The names Arab and Arabian in the Scriptures are used chiefly in a broad sense as applying to an inhabitant of Arabia, that immense land to the E and S of Palestine. At times the context and use imply a specific tribe or ethnic group.—1Ki 10:15; 2Ch 9:14; 21:16.
A number of Arabian tribes were Semitic, descending from Shem through Joktan; others were Hamitic, descending through Ham’s son Cush. (Ge 10:6, 7, 26-30) Some of Abraham’s descendants by Hagar and Keturah also came to dwell in Arabia, as the sons of Ishmael who “took up tabernacling from Havilah near Shur, which is in front of Egypt, as far as Assyria.” (Ge 25:1-4, 12-18) Esau’s offspring, dwelling in the mountainous region of Seir, also came within the general classification of Arabian.—Ge 36:1-43.
For the most part the Arabians were a wandering people who led a pastoral life, dwelling in tents. (Isa 13:20; Jer 3:2) Others, however, were traders, and some are mentioned as merchants for Tyre. (Eze 27:21) God’s servants had numerous contacts with them. The Midianite merchants on their way to Egypt to whom Joseph was sold were Arabian, as were the Sabeans from S Arabia who raided Job’s cattle and she-asses. (Ge 37:28; Job 1:1, 15) During their 40-year trek in the wilderness the Israelites came into calamitous contact with the Baal-worshiping Midianites (Nu 25:6, 14-18), and during the period of the Judges, hordes of camel-riding Arabians regularly raided Israel for seven years, until Judge Gideon severely defeated them.—Jg 6:1-6; 7:12-25.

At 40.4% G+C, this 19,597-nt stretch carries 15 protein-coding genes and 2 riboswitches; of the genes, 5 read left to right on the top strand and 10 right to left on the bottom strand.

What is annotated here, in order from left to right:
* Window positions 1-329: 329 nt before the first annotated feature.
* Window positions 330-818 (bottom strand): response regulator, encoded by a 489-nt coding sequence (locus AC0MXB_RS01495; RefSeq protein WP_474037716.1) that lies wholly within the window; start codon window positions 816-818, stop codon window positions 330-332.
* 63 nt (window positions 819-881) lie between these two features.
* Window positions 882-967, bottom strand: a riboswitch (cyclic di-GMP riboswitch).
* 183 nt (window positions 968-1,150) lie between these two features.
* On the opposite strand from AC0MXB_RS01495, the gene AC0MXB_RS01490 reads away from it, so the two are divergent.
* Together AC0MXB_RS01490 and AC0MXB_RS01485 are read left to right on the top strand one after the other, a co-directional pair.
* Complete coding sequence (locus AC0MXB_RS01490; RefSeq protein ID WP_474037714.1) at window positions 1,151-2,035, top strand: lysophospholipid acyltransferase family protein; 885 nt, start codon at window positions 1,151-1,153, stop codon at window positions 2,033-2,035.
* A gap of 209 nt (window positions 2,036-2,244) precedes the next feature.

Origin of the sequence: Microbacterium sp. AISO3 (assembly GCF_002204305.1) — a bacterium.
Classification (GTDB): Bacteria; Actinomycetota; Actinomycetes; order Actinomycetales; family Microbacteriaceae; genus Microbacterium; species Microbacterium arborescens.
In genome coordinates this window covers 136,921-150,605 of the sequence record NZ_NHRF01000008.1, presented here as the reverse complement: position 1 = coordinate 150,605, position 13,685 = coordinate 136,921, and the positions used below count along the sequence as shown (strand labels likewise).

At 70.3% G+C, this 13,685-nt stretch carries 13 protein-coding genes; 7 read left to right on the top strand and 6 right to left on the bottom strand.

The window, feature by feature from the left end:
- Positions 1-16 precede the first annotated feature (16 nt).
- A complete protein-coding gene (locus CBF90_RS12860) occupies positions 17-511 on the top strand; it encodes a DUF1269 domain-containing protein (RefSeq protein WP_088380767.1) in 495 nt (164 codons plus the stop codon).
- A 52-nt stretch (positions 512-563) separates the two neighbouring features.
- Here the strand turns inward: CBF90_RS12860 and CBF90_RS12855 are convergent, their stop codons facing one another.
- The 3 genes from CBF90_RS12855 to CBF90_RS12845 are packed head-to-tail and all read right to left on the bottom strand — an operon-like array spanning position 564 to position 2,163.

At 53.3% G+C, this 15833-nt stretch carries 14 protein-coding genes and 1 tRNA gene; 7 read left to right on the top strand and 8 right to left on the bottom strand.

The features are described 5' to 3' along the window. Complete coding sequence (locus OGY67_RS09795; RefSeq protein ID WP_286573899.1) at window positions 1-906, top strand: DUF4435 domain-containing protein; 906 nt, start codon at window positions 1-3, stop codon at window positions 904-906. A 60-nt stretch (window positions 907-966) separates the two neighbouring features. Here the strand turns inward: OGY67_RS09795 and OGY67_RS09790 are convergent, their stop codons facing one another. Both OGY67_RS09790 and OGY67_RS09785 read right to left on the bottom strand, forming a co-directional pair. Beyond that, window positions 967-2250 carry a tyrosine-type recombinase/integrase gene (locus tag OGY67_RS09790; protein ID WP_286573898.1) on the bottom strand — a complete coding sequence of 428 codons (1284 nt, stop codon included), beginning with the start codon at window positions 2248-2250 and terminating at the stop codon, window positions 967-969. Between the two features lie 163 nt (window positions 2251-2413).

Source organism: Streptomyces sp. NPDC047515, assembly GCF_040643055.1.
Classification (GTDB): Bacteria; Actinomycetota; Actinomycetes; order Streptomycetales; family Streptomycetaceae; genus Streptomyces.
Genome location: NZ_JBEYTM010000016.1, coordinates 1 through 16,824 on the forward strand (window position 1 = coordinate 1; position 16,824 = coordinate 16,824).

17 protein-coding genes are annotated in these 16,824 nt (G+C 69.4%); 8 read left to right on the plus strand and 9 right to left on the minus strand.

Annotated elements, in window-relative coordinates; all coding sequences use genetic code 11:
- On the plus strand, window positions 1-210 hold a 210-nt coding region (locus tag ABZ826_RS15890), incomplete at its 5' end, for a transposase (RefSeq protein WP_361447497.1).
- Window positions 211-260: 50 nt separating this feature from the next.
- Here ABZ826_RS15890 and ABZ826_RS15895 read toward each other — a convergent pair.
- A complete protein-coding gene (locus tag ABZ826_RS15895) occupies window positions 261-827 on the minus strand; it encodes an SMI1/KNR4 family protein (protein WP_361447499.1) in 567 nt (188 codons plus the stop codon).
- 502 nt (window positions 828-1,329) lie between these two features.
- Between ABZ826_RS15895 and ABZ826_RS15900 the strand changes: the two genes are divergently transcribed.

Rulers of Arabian kingdoms paid tribute to King Solomon. (1Ki 10:15; 2Ch 9:14) The Arabs paid Jehoshaphat a tribute of 7,700 rams and an equal number of he-goats, but they later allied themselves with the Philistines against Jehoshaphat’s son and successor Jehoram, their marauder bands killing many of his sons. (2Ch 17:11; 21:16; 22:1) Uzziah waged successful warfare against them during his reign. (2Ch 26:1, 7) Arabian opposers were among those causing difficulty to Nehemiah during the restoration of Jerusalem’s walls.—Ne 2:19; 4:7, 8; 6:1.
Though nomadic, generally independent, and often quite isolated from the mainstream of activity of those times, the Arabs came in for prophetic attention and judgment by God. (Isa 21:13; Jer 25:17-24) Centuries later, some Arabians were perhaps among those becoming members of the early Christian congregation at Pentecost.—Ac 2:11, 41; see ARABIA.